But does it have to be a tradeoff at all?

Jason Wrobel, our guest on today’s episode, doesn’t think so. His passion for cooking didn’t start until he went vegan, and he turned that drive into the first ever vegan cooking show on a major TV network.

And he does it by focusing on how to eat for health and longevity, one of my favorite topics of all.

In today’s episode we discuss how Jason went from failing actor to celebrity chef, his new book, how to ignite your passion in the kitchen, and using food as a tool for healing.

Here’s what we talk about in this episode:

  • How Jason went from actor to celebrity chef and host of the world’s first vegan cooking show on mainstream TV
  • Why his approach to spreading the plant-based message is on health
  • Raw foods, nutrient density, and can they help you live longer?
  • How to reignite your passion for cooking
  • Plant-based food as a healing tool
  • Oil and alcohol … okay in moderation?

Click the button below to listen now:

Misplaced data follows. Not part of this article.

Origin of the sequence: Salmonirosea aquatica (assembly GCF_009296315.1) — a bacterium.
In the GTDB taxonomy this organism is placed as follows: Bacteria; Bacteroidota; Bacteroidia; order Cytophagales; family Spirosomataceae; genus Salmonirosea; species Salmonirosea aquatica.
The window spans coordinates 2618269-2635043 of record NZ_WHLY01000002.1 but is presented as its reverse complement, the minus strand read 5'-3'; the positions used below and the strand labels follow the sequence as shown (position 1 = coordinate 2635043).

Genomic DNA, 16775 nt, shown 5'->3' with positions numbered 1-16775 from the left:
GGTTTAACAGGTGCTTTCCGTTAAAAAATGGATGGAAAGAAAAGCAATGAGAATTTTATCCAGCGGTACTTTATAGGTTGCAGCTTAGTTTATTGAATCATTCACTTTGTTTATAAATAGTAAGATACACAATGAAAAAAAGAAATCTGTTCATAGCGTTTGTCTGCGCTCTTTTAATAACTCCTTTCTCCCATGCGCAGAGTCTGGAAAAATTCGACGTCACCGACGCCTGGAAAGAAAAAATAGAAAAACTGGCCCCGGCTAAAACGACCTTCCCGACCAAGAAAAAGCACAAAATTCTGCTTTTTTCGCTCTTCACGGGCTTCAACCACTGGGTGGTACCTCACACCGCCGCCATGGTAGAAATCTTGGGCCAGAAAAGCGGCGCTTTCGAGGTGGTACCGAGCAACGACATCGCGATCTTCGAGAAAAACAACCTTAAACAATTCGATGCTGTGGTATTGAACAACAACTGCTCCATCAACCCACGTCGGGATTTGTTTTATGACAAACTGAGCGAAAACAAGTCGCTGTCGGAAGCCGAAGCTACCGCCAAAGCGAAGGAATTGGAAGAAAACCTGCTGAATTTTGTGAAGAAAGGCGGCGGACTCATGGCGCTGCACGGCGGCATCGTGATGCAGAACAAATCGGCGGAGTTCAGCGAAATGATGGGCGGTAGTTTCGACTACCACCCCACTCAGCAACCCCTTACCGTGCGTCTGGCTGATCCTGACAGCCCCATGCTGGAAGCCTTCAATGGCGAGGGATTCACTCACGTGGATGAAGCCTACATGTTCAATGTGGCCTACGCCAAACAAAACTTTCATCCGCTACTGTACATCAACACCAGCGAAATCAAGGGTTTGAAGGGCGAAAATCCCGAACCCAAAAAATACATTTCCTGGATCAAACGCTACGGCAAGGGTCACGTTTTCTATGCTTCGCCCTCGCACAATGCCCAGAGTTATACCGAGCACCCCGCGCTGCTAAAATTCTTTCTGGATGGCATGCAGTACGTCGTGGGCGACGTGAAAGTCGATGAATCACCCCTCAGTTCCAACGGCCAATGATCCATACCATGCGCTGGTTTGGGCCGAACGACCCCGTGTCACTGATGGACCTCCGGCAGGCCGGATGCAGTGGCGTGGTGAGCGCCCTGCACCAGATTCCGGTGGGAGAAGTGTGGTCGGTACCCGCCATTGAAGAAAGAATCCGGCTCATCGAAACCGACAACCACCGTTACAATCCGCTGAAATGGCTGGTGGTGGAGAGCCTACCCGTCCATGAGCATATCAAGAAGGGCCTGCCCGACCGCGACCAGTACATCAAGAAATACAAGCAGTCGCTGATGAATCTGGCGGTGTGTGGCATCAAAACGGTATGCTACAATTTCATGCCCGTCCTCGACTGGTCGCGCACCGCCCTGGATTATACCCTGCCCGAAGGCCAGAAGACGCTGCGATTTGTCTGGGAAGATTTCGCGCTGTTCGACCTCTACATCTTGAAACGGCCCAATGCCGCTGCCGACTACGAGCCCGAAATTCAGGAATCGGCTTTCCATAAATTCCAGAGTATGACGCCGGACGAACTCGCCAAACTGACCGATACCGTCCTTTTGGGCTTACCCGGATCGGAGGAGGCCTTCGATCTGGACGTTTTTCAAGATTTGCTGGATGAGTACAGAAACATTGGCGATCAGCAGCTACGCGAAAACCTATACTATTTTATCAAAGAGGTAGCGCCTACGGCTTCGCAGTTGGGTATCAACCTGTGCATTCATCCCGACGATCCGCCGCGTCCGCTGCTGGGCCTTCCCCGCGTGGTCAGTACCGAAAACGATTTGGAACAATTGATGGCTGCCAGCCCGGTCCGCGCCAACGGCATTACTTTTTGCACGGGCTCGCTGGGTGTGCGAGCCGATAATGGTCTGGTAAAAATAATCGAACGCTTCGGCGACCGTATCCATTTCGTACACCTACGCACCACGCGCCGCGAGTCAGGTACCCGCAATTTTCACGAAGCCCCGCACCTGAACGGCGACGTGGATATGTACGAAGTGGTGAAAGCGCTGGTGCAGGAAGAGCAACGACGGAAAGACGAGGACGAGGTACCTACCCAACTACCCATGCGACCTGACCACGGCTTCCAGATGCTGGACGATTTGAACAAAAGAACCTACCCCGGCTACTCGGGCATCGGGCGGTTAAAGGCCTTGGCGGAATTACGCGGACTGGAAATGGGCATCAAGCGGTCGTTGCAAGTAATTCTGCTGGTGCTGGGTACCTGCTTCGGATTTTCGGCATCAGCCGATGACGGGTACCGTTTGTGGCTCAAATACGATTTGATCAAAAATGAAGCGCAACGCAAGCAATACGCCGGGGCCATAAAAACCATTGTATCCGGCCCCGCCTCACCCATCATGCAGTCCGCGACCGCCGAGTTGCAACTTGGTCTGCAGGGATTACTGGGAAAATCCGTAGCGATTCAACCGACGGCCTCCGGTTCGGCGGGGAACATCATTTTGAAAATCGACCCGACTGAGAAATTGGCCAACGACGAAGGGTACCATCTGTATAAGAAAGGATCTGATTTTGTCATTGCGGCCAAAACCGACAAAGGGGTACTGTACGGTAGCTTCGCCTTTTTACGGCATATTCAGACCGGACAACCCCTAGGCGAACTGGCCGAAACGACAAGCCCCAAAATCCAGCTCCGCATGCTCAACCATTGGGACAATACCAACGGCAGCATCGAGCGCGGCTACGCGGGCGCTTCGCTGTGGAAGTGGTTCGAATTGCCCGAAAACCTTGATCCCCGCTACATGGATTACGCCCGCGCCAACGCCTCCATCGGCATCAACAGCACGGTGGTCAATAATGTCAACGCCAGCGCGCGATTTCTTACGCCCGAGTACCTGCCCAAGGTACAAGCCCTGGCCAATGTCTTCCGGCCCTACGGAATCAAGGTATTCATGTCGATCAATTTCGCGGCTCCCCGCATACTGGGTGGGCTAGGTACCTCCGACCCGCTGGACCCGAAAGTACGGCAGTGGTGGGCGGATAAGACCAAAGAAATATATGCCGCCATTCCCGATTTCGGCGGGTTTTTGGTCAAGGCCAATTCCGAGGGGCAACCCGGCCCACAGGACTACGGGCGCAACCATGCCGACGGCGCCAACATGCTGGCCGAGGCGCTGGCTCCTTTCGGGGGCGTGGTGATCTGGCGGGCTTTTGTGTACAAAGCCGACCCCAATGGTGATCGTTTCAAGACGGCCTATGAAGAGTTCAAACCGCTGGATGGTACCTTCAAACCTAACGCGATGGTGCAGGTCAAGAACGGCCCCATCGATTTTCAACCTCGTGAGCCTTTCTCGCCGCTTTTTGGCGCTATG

Read more »

Leave a Comment

 

Aaron Alexander on Optimal Movement, Standing vs. Sitting, and Making the World Your Gym

EP148

We run, we lift weights, we do yoga, and we put each of the associated movements into individual boxes. But how do we get those movements to work as a whole, to help us become stronger, better athletes and create the foundation for long, healthy life?

According to Aaron Alexander, host of the Align Podcast and an expert in movement therapy, the answer is to stop looking at individual exercises and positions, and begin to understand movement as a whole.

And as for sitting versus standing? Aaron says it’s not that one is better than the other … what matters is how we do both of them.

In today’s episode, one which left me personally inspired to address the way I move day-to-day, I chat with Aaron about how all of us can better integrate movement into our daily lives for better health and stronger muscles.

Here’s what we talk about in this episode:

  • Gaining full function over your movements
  • Why every runner needs a kettlebell (and an exercise band)